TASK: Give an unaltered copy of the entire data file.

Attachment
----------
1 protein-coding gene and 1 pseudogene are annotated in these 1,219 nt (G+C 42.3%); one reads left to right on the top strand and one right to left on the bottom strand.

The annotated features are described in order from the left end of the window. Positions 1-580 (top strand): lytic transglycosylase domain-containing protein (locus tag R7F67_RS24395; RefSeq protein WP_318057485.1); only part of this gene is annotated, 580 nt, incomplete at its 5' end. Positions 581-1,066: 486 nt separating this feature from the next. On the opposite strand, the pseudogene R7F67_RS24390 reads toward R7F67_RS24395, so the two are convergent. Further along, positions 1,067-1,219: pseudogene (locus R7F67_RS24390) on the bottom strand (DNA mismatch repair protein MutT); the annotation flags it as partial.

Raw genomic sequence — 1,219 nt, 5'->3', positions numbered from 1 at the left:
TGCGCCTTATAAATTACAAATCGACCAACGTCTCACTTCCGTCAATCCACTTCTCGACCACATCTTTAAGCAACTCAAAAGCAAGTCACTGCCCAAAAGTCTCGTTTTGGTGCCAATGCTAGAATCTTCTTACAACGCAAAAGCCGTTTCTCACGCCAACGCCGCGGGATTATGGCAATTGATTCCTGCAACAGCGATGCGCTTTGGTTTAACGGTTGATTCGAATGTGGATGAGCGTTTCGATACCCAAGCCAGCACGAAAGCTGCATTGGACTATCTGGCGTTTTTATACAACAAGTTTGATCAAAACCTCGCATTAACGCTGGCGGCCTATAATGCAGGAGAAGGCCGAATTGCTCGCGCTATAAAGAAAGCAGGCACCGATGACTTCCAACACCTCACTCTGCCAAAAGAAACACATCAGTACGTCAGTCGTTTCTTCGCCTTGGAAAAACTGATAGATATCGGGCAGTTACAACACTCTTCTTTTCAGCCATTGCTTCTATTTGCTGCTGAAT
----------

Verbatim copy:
1 protein-coding gene and 1 pseudogene are annotated in these 1,219 nt (G+C 42.3%); one reads left to right on the top strand and one right to left on the bottom strand.

The annotated features are described in order from the left end of the window. Positions 1-580 (top strand): lytic transglycosylase domain-containing protein (locus tag R7F67_RS24395; RefSeq protein WP_318057485.1); only part of this gene is annotated, 580 nt, incomplete at its 5' end. Positions 581-1,066: 486 nt separating this feature from the next. On the opposite strand, the pseudogene R7F67_RS24390 reads toward R7F67_RS24395, so the two are convergent. Further along, positions 1,067-1,219: pseudogene (locus R7F67_RS24390) on the bottom strand (DNA mismatch repair protein MutT); the annotation flags it as partial.

Raw genomic sequence — 1,219 nt, 5'->3', positions numbered from 1 at the left:
TGCGCCTTATAAATTACAAATCGACCAACGTCTCACTTCCGTCAATCCACTTCTCGACCACATCTTTAAGCAACTCAAAAGCAAGTCACTGCCCAAAAGTCTCGTTTTGGTGCCAATGCTAGAATCTTCTTACAACGCAAAAGCCGTTTCTCACGCCAACGCCGCGGGATTATGGCAATTGATTCCTGCAACAGCGATGCGCTTTGGTTTAACGGTTGATTCGAATGTGGATGAGCGTTTCGATACCCAAGCCAGCACGAAAGCTGCATTGGACTATCTGGCGTTTTTATACAACAAGTTTGATCAAAACCTCGCATTAACGCTGGCGGCCTATAATGCAGGAGAAGGCCGAATTGCTCGCGCTATAAAGAAAGCAGGCACCGATGACTTCCAACACCTCACTCTGCCAAAAGAAACACATCAGTACGTCAGTCGTTTCTTCGCCTTGGAAAAACTGATAGATATCGGGCAGTTACAACACTCTTCTTTTCAGCCATTGCTTCTATTTGCTGCTGAAT